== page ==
The Lifeboat now drifted north-eastwards across St Ives Bay towards Godrevy Point where she capsized for a third time. When it righted only Freeman was left. when she was thrown up high on the rocks he scrambled ashore,and made his way to a nearby farmhouse to raise the alarm. All eight crew members were awarded bronze medals.As is the R.N.L.I. tradition,the wreck was burnt on site.Since then two more Tommy Cockings, the drowned coxswain's son and grandson, have served as coxswain on the St Ives Lifeboat as a great grandson is now serving aboard.
William Freeman,the sole survivor,never ever went to sea again,and uncannily died a good many years after,on the Anniversary of the disaster,sadly now seemingly long forgotten.These men were true Heroes.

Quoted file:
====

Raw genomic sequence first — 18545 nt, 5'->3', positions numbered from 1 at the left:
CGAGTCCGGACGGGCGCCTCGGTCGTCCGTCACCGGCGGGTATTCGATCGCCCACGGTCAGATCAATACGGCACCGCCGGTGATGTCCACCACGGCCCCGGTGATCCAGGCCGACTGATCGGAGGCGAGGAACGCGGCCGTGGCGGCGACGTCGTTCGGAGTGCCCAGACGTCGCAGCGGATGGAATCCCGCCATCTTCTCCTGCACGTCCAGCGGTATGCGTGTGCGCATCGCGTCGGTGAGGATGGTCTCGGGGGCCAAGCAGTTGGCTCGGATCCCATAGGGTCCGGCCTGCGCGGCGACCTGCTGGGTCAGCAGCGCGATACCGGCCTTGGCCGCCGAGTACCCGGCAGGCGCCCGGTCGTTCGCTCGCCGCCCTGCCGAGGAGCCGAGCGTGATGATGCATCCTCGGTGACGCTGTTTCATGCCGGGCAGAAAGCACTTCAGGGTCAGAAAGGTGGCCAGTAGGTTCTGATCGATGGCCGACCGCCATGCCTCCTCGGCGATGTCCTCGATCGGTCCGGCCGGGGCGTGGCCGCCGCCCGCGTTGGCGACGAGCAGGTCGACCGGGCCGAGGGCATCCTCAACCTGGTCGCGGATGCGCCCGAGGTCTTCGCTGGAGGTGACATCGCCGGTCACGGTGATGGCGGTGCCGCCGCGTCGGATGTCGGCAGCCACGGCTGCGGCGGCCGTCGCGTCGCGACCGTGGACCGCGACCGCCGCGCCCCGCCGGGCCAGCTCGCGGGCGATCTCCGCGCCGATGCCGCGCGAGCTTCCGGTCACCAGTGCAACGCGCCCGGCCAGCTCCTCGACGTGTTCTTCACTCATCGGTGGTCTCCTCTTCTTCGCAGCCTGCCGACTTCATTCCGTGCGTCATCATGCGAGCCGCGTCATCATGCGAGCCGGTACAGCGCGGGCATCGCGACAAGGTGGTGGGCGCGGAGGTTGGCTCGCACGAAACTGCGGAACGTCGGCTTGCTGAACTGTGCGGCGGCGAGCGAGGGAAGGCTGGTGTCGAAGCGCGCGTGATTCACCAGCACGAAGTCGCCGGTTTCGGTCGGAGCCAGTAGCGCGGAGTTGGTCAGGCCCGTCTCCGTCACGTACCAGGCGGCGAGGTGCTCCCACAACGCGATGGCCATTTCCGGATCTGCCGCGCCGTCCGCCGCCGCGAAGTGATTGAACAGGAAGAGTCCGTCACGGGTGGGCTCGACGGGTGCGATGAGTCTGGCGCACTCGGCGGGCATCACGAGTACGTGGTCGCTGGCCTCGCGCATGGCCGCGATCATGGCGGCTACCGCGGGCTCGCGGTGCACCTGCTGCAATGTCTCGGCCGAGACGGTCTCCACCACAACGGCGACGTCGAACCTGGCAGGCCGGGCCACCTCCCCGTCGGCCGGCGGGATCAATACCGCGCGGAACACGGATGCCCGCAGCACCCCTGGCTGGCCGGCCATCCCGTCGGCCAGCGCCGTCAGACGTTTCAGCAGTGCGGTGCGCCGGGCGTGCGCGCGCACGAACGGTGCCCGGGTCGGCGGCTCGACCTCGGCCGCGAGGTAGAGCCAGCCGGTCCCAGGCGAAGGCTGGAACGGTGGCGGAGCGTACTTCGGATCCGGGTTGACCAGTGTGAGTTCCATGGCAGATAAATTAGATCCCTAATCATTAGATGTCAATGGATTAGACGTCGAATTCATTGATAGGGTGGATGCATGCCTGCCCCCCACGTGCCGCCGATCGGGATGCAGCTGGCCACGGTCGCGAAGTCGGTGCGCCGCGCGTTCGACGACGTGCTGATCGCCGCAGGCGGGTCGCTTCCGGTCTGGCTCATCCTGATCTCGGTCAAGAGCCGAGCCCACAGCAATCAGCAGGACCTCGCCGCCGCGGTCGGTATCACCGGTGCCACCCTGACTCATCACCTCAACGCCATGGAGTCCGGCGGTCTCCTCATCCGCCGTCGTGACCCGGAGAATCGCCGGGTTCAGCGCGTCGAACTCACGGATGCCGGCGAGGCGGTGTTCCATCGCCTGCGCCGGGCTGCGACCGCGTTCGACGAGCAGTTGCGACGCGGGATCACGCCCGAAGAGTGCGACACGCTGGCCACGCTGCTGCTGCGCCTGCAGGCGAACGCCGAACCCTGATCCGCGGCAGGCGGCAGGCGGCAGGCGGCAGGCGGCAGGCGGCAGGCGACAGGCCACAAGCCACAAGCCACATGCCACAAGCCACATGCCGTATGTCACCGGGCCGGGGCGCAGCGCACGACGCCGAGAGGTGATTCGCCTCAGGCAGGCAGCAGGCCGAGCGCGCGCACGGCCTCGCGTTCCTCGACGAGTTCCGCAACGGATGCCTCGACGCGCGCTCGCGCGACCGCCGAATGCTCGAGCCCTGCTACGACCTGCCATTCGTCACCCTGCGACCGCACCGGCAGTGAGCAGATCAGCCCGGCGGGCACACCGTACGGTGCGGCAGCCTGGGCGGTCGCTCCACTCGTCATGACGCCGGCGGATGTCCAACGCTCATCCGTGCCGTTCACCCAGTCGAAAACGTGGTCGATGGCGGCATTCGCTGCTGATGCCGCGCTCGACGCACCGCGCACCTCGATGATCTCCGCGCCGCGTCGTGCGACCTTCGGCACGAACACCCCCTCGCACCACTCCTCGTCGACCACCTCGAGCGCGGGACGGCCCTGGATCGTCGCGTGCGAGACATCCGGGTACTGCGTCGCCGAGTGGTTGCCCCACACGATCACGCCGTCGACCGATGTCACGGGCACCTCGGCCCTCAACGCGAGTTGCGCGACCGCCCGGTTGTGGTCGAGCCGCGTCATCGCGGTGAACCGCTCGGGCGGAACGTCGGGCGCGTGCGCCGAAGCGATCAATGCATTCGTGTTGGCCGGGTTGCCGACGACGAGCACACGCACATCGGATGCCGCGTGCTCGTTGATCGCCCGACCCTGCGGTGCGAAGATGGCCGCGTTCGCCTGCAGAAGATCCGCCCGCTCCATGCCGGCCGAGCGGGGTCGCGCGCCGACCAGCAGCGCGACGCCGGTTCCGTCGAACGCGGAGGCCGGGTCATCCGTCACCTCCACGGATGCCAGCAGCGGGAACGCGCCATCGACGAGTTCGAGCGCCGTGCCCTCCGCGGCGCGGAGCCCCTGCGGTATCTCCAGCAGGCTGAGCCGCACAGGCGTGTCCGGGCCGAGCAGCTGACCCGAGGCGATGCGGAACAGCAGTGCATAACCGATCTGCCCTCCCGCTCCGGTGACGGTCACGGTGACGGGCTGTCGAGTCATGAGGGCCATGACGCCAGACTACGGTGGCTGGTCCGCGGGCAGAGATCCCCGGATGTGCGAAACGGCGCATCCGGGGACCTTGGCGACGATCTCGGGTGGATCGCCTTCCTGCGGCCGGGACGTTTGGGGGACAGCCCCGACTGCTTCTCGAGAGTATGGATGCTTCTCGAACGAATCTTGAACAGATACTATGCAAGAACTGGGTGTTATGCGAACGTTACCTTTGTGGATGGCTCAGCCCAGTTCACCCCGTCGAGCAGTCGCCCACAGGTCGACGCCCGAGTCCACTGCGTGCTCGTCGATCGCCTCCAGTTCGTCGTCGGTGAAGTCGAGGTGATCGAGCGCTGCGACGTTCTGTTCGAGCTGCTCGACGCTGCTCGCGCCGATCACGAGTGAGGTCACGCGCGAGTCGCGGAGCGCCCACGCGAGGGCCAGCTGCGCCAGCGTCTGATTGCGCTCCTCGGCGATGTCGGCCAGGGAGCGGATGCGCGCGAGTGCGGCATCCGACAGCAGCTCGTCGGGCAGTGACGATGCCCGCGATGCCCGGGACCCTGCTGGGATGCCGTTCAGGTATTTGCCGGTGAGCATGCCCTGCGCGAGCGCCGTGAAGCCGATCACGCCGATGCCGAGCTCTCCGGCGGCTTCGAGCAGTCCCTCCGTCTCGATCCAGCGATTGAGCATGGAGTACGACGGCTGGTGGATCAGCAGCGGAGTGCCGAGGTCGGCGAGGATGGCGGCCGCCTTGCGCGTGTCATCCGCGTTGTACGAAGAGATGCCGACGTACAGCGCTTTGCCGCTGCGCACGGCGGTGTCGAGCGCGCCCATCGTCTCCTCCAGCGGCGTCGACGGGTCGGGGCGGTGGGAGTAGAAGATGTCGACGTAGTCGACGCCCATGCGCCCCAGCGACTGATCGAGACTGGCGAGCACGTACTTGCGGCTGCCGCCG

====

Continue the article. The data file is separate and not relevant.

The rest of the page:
* john & sara eliza stych.jpg (49.74 kB, 432x288 - viewed 15 times.)




 
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Capt Podge

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Re: This Day In 'Boating' History
« Reply #77 on: January 24, 2013, 12:25:09 AM »

Saturday, 24th January 1942   'SS Empire Wildebeeste' (5,631t) cargo ship, Hull to the United States, sunk by U 106, NE of Bermuda.
 
34 survivors were rescued by USS Lang DD-399 (1938-1947).
 
Regards,
 
Ray.
 
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dave301bounty

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Re: This Day In 'Boating' History
« Reply #78 on: January 24, 2013, 07:32:09 PM »

Thanks to all who put these posts down ,really fasinating ,thankyou ,Dave .
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ardarossan